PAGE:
Last Updated Jul 29, 2010 10:13 AM EDT
While market participants are eager to latch on to any indication of good news on the labor front (US stocks are trading higher this morning, but mostly due to earnings, I think), the sad truth is that the 4-week average has been stuck at a stubbornly high level for the past eight months and the 4-week average is high relative to historic norms. In other words, it's what you already know: the jobs market still stinks.
A friend recently asked me, "Why is this 'the jobless recovery?'" I think the answer is pretty clear. Imagine you are a business-owner who actually survived the Great Recession. You may have had to reduce your income or even lay off workers during the downturn. Now as the economy is finally growing, you are finding that (a) your income is inching back up, though not at the level it was pre-recession and/or (b) your company is running just fine with fewer employees.
I ask you, Mr./Ms. Employer, what would get you to hire more people? The answer is obvious: necessity. The only reason to add to the payrolls is that you need more people to provide the goods and services that your customers want. Based on most of the current data, it doesn't seem like a surge in demand is occurring anywhere in the economy. Without more demand, it's doubtful that any employer would assume the risk of hiring additional staff, only to potentially have to start lay-offs again if business doesn't materialize.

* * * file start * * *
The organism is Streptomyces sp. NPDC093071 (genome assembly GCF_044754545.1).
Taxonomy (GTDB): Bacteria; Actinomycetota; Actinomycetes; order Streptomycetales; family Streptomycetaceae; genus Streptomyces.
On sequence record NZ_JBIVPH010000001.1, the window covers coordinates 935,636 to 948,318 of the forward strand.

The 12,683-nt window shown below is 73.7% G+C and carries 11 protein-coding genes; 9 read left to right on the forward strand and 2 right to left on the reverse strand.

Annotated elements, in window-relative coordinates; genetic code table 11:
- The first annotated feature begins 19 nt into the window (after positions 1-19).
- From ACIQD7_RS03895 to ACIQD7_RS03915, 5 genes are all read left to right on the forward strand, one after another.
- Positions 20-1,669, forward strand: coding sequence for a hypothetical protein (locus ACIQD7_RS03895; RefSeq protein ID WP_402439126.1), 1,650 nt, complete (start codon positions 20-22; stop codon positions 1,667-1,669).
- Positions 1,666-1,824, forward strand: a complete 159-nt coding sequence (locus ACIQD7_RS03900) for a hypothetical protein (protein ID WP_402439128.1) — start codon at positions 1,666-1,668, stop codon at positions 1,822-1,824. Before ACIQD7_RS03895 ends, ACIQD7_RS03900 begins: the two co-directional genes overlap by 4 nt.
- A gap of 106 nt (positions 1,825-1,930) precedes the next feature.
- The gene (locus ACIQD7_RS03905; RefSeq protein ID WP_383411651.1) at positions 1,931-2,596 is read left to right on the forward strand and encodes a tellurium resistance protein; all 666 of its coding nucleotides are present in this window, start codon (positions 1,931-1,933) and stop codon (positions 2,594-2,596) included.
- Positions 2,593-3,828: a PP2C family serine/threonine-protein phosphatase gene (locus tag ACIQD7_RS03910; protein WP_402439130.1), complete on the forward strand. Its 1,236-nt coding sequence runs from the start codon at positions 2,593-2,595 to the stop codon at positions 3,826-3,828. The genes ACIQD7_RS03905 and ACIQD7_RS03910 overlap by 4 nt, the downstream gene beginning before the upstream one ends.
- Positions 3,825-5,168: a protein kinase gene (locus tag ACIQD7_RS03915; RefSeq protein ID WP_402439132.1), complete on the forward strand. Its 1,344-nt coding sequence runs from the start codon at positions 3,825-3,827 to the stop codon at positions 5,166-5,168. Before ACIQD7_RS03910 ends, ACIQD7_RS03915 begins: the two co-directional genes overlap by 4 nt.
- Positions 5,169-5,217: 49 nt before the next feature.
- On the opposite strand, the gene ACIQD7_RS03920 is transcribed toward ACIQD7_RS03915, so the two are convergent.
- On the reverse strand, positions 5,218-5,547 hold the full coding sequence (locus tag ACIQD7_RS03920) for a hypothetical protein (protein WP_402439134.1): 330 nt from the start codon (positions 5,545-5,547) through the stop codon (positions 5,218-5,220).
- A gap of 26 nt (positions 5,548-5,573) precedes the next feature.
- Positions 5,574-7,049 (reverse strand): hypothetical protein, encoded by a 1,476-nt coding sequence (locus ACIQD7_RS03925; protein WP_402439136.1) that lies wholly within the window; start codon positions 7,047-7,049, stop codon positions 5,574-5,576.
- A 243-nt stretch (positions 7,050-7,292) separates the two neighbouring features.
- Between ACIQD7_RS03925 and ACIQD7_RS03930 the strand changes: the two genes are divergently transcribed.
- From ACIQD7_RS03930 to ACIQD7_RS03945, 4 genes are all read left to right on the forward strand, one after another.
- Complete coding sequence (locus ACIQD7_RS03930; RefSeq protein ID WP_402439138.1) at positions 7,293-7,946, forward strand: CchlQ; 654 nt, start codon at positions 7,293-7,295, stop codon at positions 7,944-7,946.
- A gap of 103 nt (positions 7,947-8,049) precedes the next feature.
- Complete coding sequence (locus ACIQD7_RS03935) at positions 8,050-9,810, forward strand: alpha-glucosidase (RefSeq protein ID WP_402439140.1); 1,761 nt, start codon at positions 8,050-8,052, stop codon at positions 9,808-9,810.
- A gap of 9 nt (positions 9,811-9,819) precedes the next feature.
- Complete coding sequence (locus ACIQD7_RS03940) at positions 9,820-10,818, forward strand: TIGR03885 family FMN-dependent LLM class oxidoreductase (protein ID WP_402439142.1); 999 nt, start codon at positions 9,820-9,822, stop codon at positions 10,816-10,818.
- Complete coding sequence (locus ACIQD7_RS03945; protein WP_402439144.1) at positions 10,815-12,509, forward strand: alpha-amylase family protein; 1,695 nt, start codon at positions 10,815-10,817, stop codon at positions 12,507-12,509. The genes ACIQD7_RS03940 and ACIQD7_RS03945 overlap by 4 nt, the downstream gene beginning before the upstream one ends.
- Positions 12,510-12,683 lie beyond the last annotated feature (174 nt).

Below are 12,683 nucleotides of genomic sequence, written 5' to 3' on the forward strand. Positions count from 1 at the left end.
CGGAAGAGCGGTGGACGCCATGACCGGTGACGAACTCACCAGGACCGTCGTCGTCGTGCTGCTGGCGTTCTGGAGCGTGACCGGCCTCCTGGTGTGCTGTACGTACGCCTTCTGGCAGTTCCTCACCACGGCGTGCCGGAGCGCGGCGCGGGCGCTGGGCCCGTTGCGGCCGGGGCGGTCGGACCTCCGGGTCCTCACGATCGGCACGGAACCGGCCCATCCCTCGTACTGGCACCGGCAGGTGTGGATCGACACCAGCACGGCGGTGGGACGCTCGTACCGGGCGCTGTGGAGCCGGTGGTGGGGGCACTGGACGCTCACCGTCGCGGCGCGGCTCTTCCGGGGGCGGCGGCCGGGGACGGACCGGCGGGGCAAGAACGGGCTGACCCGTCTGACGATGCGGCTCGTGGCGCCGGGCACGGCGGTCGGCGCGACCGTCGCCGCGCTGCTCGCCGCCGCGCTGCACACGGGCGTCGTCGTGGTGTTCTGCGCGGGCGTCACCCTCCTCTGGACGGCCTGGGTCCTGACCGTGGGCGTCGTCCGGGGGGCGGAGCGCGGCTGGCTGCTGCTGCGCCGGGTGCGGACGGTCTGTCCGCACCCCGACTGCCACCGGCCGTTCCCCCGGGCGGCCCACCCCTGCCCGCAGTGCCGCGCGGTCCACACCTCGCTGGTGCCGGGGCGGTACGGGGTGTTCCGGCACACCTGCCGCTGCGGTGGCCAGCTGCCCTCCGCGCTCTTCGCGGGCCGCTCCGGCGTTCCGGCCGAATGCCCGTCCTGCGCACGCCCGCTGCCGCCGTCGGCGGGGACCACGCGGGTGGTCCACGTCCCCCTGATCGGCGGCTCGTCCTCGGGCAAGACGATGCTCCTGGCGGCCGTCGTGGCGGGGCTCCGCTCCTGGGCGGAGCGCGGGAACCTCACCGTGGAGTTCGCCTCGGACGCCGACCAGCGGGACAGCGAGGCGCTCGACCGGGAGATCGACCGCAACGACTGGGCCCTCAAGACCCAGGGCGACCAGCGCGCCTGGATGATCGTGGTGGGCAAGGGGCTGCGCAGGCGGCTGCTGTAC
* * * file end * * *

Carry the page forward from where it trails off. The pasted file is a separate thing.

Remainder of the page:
While the recession has brought the jobs picture into the mainstream, there's also the possibility that a scary trend has been developing over the last decade. Morgan Stanley provides the following data, taken from labor market experts Alan Krueger and Lawrence Katz:
- From Dec 1989-Dec 1999, the US economy GAINED 21.7 million jobs
- From Dec 1999-Dec 2009, the US economy LOST 944,000 jobs
- From Dec 1989-Dec 1997, the US economy GAINED 16 million jobs
- From Dec 1999-Dec 2009, the US economy GAINED 7.5 million jobs
- rising health care costs, which raised the cost of each hire for employers
- a mismatch between the skills necessary for jobs and the skills of the applicant pool
- a massive increase in productivity that resulted from technological innovation
Here's the takeaway: jobs are still key, but the root may not be just "the jobless recovery," rather there are some bigger structural changes in the US labor market taking place. Policymakers would be wise to examine these trends before adhering to the Band-Aid approach to short-term job creation.
Image by Flickr User Ursonate, CC 2.0